In other news, I'm excited to catch whatever I can at the upcoming Crime Fest at the Vancity Theatre. They're playing what is bar-none my favourite Tarantino, which was Jackie Brown; I have always thought that the (relative) failure of this (relatively) mature, rich film to find a mass audience at the time set Tarantino off, when he finally got over it, on a trajectory of pandering, and that if the film had succeeded we would have gotten a very different kind of filmmaker: one whose movies I would still get excited about. Watching it again has become kind of bittersweet for me, a cause to contemplate lost opportunities, films that Tarantino never made that could have been so great (like, what if he'd been inspired to adapt other classic American crime writers, and his films since Jackie Brown had included an adaptation of a Parker novel, or writers like David Goodis, Jim Thompson, George V. Higgins, Charles Willeford, or James M. Cain? What if he'd teamed up with James Ellroy to bring American Tabloid to the screen? Instead we've had to settle for re-boiled riffs on and reimaginings of movies that already exist, like Kill Bill, Death Proof, Inglourious Basterds, and Django Unchained, none of which rate very highly with me at all. Jackie Brown was Quentin Tarantino's last great film; sadly, this will likely remain the case).
If the other films in the fest live up to the bar set by Jackie Brown (and by the other vintage selection, Polanski's Chinatown), we're in for a treat. Mystery Road sounds distressingly relevant to our city's recent history. I have mixed feelings about James Franco, but I definitely do want to catch his adaptation of Cormac McCarthy's Child of God, my favourite McCarthy novel, and certainly his funniest, despite its very dark content (it concerns a dispossessed hillbilly necrophiliac; its idea of humour is having a peripheral character name his daughter out of a medical textbook, picking words for their sound - like Urethra. It's the funniest bit in McCarthy since Harrogate took to fuckin' those melons). I've seen Cold in July on some ten-best-of-2014 lists, and I liked Jim Mickie's earlier film, the apocalyptic vampire movie Stakeland, well enough. And I'm a big enough fan of Dexter that I'd be curious to see what I assume is Michael C. Hall's cinematic breakout, and can enjoy Sam Shepard in almost anything, so I'll go see that. Salvo, the Italian hitman thriller, also sounds compelling. I'm not the biggest Sam Fuller fan - his cinema, even when it is full of ideas and new images, like the male bathhouse in 40 Guns, say, is often just a little too anarchic and startling for my tastes - but I might make time for his daughter's documentary about him, he's an important enough figure in the annals of low-budget American filmmaking (and thanks to Wim Wenders' occasional casting of him in movies, I got to really love Fuller's face; he and Nick Ray both pop up in The American Friend). Hell, if I can make time, I'll go see every one of these movies, they all sound interesting.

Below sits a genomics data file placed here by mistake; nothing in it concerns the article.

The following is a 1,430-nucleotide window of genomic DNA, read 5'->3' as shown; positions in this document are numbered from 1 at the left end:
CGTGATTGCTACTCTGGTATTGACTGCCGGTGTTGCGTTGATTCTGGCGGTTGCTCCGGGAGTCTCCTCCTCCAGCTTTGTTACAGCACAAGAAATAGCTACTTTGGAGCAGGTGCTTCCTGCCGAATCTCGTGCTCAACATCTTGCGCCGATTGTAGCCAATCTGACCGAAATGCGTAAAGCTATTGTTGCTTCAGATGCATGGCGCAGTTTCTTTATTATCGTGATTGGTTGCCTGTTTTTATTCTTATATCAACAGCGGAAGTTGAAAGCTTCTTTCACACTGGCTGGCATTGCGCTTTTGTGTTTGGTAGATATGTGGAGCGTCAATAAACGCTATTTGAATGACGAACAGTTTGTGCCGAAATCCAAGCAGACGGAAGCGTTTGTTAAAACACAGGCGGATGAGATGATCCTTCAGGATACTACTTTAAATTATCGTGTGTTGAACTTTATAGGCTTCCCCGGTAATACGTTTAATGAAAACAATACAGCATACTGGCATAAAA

By the way, horror fans note that I have heard nothing but great things about the Australian supernatural thriller The Babadook, also upcoming, but I have not yet seen it. Nothing much else is going on for me right now - just work and life, keeping me busy. I would rather see some movies, over the next while, than write about them.

No comments: